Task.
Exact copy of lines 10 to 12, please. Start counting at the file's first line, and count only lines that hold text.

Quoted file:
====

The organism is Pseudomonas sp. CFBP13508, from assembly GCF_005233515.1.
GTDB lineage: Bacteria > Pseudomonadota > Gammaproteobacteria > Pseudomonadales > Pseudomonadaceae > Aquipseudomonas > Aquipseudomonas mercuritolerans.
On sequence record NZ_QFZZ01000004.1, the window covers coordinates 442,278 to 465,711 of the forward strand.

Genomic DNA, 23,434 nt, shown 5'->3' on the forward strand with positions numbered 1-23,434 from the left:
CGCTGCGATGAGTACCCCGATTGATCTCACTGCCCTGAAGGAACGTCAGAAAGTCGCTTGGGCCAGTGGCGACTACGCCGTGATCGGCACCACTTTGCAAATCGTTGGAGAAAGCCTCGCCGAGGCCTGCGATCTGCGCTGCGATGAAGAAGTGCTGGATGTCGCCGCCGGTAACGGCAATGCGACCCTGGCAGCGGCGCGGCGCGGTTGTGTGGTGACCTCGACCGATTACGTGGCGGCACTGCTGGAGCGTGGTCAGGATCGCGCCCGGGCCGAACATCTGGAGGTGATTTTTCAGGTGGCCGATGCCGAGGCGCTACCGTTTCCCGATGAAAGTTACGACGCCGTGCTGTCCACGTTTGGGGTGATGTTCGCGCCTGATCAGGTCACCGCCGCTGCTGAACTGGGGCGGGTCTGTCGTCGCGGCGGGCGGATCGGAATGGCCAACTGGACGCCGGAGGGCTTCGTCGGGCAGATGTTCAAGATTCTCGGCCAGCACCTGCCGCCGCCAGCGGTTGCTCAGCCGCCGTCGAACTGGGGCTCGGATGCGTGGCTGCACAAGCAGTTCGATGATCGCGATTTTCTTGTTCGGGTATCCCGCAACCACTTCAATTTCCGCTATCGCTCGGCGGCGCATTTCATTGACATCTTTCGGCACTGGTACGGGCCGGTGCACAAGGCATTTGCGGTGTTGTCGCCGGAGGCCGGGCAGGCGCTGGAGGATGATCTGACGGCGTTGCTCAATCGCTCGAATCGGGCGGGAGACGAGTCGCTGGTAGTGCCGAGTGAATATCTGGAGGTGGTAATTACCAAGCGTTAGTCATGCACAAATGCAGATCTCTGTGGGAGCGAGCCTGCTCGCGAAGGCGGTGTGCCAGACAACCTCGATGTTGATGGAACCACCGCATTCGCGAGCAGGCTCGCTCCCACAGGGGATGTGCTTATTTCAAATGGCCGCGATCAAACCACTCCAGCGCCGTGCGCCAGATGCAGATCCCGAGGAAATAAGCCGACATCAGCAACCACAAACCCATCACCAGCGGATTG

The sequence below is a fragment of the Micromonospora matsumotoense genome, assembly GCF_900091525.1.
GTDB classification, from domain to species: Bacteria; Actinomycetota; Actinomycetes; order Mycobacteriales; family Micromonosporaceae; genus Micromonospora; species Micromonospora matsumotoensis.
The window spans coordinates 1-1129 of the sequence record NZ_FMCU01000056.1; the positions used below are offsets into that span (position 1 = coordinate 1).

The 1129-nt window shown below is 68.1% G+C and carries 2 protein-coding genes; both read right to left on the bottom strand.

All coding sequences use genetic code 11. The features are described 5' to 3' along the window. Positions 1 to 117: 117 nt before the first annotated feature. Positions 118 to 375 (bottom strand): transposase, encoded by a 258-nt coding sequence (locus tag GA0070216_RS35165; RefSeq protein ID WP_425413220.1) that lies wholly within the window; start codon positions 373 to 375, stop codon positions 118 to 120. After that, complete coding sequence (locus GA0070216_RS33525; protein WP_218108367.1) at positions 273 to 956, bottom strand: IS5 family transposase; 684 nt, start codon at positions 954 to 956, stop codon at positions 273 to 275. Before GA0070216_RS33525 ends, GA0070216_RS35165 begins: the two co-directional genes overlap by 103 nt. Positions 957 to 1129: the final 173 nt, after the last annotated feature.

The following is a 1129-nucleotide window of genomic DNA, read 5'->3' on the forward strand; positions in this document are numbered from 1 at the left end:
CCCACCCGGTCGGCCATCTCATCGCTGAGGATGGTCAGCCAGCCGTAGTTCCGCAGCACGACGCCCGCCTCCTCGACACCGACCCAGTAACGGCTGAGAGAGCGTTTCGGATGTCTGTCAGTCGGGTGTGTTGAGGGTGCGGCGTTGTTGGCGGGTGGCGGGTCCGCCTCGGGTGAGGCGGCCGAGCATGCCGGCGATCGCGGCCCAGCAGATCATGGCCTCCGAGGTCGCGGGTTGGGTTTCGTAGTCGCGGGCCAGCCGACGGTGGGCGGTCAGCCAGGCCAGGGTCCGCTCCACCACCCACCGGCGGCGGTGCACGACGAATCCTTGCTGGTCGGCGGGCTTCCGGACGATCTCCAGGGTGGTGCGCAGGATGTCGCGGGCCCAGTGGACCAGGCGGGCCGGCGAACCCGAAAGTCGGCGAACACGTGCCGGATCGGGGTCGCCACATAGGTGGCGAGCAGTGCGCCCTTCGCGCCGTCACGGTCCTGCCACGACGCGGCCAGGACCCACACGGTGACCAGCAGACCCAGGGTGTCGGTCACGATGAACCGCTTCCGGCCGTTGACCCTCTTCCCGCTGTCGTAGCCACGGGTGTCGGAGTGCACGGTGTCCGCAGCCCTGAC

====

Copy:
All coding sequences use genetic code 11. The features are described 5' to 3' along the window. Positions 1 to 117: 117 nt before the first annotated feature. Positions 118 to 375 (bottom strand): transposase, encoded by a 258-nt coding sequence (locus tag GA0070216_RS35165; RefSeq protein ID WP_425413220.1) that lies wholly within the window; start codon positions 373 to 375, stop codon positions 118 to 120. After that, complete coding sequence (locus GA0070216_RS33525; protein WP_218108367.1) at positions 273 to 956, bottom strand: IS5 family transposase; 684 nt, start codon at positions 954 to 956, stop codon at positions 273 to 275. Before GA0070216_RS33525 ends, GA0070216_RS35165 begins: the two co-directional genes overlap by 103 nt. Positions 957 to 1129: the final 173 nt, after the last annotated feature.

The following is a 1129-nucleotide window of genomic DNA, read 5'->3' on the forward strand; positions in this document are numbered from 1 at the left end:
CCCACCCGGTCGGCCATCTCATCGCTGAGGATGGTCAGCCAGCCGTAGTTCCGCAGCACGACGCCCGCCTCCTCGACACCGACCCAGTAACGGCTGAGAGAGCGTTTCGGATGTCTGTCAGTCGGGTGTGTTGAGGGTGCGGCGTTGTTGGCGGGTGGCGGGTCCGCCTCGGGTGAGGCGGCCGAGCATGCCGGCGATCGCGGCCCAGCAGATCATGGCCTCCGAGGTCGCGGGTTGGGTTTCGTAGTCGCGGGCCAGCCGACGGTGGGCGGTCAGCCAGGCCAGGGTCCGCTCCACCACCCACCGGCGGCGGTGCACGACGAATCCTTGCTGGTCGGCGGGCTTCCGGACGATCTCCAGGGTGGTGCGCAGGATGTCGCGGGCCCAGTGGACCAGGCGGGCCGGCGAACCCGAAAGTCGGCGAACACGTGCCGGATCGGGGTCGCCACATAGGTGGCGAGCAGTGCGCCCTTCGCGCCGTCACGGTCCTGCCACGACGCGGCCAGGACCCACACGGTGACCAGCAGACCCAGGGTGTCGGTCACGATGAACCGCTTCCGGCCGTTGACCCTCTTCCCGCTGTCGTAGCCACGGGTGTCGGAGTGCACGGTGTCCGCAGCCCTGAC